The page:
trolls of the Ayatollah

Laura Rozen takes us to meet the Iranian government’s loyalist bloggers.

The hardliners have fielded hundreds of pro-regime bloggers, most writing in Persian, emphasizing particularly the importance of supporting the Supreme Leader. The bloggers range from students to clerics, with many claiming to be members of the Basij and children of war veterans or martyrs. Virtually all are hard-line or extremist in their views. Some bloggers appear to be popular and often draw many comments from their posts.

You bet they do. It would be offensive to speculate exactly who we all know would end up doing this job in a hypothetical fascist Britain. I’ll leave it up to you, although I will point out that at least two bloggers who would be regulars on Newsnight and in the British Gazette‘s opinion pages in that scenario…already are regulars in the MSM.

I don’t know if they’re doing anything technical to favour their bloggers and their trolls over the other guys; if the loyalists are more likely to be hosted in Iran, the policy of slashing international bandwidth while leaving the networks up might help. But that’s not what interests me right now.

What role, politically, do trolls play? On one hand, it’s clearly possible to use the Internet as a mobilisation tool for good, or at the very least, for nihilistic shit-flinging. Examples; this slightly disappointing interview with the Obama campaign’s CTO, and this blitz on a bunch of bigots’ facetwitspace accounts, respectively. Or this scientific paper; oddly, when a random Internet person actually did some climate science they didn’t find that it was all made up.

But on the other hand, there’s a great towering mountain of drivel, a spuming, stinking Eyjafjallajökull of bullshit – an Icelandic or Hawaiian eruption, one that keeps burbling on without working up enough pressure to explode, but does keep belching toxic gas.

Personally, I suspect that the use of Internet pond life in politics is that it’s a way of tapping the energies of people who otherwise wouldn’t get involved, just as lefties tend to hope it might be the same thing. I just differ on which group of people are being mobilised. It’s hard to get The Authoritarians to initiate anything; they’re obsessed with leaders by definition. And it’s also unlikely that you’ll get people who are convinced of the futility of collective action to start a movement. Further, this guy wasn’t going to take to the streets, was he?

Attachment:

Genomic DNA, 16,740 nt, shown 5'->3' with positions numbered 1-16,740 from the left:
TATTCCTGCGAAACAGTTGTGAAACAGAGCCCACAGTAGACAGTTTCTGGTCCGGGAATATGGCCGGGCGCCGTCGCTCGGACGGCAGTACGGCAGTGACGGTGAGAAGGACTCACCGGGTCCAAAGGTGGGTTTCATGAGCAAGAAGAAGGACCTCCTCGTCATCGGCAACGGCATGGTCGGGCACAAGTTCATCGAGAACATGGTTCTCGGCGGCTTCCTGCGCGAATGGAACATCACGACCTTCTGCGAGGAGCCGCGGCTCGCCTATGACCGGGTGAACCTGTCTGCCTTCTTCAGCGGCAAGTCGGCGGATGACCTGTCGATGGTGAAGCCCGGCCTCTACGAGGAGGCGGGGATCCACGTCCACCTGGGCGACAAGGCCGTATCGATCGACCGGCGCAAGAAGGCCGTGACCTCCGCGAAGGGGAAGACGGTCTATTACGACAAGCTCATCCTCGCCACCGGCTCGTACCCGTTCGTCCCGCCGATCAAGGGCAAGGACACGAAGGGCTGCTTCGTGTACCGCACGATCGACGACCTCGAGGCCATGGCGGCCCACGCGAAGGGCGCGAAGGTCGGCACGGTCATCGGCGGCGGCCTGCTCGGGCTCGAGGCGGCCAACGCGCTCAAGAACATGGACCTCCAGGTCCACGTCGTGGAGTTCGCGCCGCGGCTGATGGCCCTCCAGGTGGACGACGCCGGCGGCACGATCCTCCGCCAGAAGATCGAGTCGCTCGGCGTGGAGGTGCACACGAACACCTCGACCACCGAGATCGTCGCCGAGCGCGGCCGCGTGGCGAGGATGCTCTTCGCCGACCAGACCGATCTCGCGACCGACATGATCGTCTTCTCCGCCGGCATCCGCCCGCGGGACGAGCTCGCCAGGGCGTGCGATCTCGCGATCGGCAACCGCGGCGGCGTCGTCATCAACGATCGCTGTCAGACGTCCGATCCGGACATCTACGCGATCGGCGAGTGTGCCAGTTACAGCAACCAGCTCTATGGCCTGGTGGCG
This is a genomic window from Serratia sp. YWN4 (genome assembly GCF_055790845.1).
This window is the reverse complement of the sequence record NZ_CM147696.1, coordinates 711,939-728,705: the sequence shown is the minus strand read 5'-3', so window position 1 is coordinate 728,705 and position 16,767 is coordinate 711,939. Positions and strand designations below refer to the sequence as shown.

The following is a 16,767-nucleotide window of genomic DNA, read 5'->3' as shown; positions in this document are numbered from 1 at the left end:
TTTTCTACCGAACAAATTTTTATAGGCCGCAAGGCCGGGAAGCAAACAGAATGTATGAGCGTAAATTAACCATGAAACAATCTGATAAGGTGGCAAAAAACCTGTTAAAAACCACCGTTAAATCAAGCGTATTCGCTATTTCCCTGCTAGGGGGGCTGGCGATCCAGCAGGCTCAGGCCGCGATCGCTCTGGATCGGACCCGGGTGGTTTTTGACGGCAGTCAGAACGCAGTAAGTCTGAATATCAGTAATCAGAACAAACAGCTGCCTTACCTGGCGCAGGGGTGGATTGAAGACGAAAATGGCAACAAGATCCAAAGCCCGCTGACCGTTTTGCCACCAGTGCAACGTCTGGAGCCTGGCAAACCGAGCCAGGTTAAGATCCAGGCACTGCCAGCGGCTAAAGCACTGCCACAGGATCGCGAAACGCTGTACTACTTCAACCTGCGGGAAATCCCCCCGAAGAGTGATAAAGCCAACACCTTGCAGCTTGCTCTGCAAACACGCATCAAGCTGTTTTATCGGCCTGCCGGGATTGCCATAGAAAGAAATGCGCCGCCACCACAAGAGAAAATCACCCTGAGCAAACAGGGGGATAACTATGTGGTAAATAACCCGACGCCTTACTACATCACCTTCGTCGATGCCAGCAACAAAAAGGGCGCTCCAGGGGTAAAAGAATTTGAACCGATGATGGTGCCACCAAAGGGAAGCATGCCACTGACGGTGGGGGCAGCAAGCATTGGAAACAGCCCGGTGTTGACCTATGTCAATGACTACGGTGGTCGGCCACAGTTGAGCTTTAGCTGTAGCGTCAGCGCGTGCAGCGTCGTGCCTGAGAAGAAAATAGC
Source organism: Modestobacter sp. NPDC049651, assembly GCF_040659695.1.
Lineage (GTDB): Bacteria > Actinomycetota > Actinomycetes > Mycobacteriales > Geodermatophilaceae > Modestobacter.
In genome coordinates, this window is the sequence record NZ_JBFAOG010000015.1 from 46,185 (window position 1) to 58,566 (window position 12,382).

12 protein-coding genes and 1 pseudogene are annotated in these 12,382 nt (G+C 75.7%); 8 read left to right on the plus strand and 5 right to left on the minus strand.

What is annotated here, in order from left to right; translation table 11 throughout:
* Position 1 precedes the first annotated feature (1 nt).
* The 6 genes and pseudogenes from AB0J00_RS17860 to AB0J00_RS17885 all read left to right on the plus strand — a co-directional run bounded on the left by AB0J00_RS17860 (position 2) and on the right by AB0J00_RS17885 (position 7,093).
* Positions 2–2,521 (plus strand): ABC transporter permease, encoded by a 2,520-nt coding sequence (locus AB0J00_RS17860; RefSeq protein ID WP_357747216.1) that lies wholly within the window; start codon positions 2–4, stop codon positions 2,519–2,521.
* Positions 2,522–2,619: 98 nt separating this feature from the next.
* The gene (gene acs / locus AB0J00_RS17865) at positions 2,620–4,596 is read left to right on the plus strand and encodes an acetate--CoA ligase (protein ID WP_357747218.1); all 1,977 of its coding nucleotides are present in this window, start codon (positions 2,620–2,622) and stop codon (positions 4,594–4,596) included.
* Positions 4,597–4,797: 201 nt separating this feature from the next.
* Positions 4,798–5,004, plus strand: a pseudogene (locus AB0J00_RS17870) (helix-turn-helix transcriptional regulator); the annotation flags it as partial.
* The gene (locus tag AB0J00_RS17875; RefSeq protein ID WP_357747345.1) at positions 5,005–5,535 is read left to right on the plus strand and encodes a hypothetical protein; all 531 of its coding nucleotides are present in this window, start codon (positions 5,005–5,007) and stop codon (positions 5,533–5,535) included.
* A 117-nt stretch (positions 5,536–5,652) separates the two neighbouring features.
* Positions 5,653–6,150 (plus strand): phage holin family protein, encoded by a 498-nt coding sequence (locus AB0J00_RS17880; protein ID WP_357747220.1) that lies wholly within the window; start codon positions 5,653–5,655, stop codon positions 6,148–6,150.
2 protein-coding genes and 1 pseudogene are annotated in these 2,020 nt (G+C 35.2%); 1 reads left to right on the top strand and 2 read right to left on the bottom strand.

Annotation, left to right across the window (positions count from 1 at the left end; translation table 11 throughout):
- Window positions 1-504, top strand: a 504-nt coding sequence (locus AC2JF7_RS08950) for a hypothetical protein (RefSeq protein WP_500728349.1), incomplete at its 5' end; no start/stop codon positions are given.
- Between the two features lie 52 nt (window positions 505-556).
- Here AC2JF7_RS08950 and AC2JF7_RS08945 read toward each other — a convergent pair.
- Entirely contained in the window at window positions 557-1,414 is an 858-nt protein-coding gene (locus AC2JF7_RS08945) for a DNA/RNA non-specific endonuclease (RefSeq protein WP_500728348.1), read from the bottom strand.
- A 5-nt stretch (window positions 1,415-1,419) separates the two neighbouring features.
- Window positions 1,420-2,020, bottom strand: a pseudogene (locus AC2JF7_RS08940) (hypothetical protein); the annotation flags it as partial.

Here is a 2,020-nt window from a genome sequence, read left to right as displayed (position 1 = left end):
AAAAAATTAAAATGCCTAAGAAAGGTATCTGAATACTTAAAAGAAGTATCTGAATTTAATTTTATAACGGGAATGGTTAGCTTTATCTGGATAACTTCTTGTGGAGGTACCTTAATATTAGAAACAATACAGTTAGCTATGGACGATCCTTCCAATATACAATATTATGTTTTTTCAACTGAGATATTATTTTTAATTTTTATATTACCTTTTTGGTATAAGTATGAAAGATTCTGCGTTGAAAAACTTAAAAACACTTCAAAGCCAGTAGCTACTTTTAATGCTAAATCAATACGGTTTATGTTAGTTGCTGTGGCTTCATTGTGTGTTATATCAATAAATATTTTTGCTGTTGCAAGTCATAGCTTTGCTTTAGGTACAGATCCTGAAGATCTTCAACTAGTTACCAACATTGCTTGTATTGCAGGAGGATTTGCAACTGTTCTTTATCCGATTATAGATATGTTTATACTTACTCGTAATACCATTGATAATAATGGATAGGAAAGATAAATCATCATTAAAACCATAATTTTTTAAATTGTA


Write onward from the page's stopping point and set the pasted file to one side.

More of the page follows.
Get them in front of a keyboard, pass them some talking points, though, and they’re happy to bombard selected targets with abuse. I further observe that we have about three major examples of this – one is the US, and specifically the Bush re-election campaign, another would be Russia in the early Putin years (Andrew Wilson’s classic Virtual Politics (I reviewed it here) is good on the importance of the temnik talking points system), and the latest would be Iran today.


  1. Cian

    I have some sympathy for “that guy”. Not only did he lose all his money to the S&L scam, but the government were demanding back taxes on the same money. That would drive a lot of people to pipe bombs. I have a theory that a lot of the anti-Government feeling in the US stems from the insane tax system.

    That RealClimate story is wonderful. Made my day, so thanks for that.

  1. 1 “Cyberwar” and Iran: the other side of the hill « Alternate Seat of TYR

    […] than turn everything off, as in Burma, or call out the troll army, as in China (although they do have that capability), they rate-limited everyone down to about 20% of the typical throughput. As all Iranian ISPs have […]




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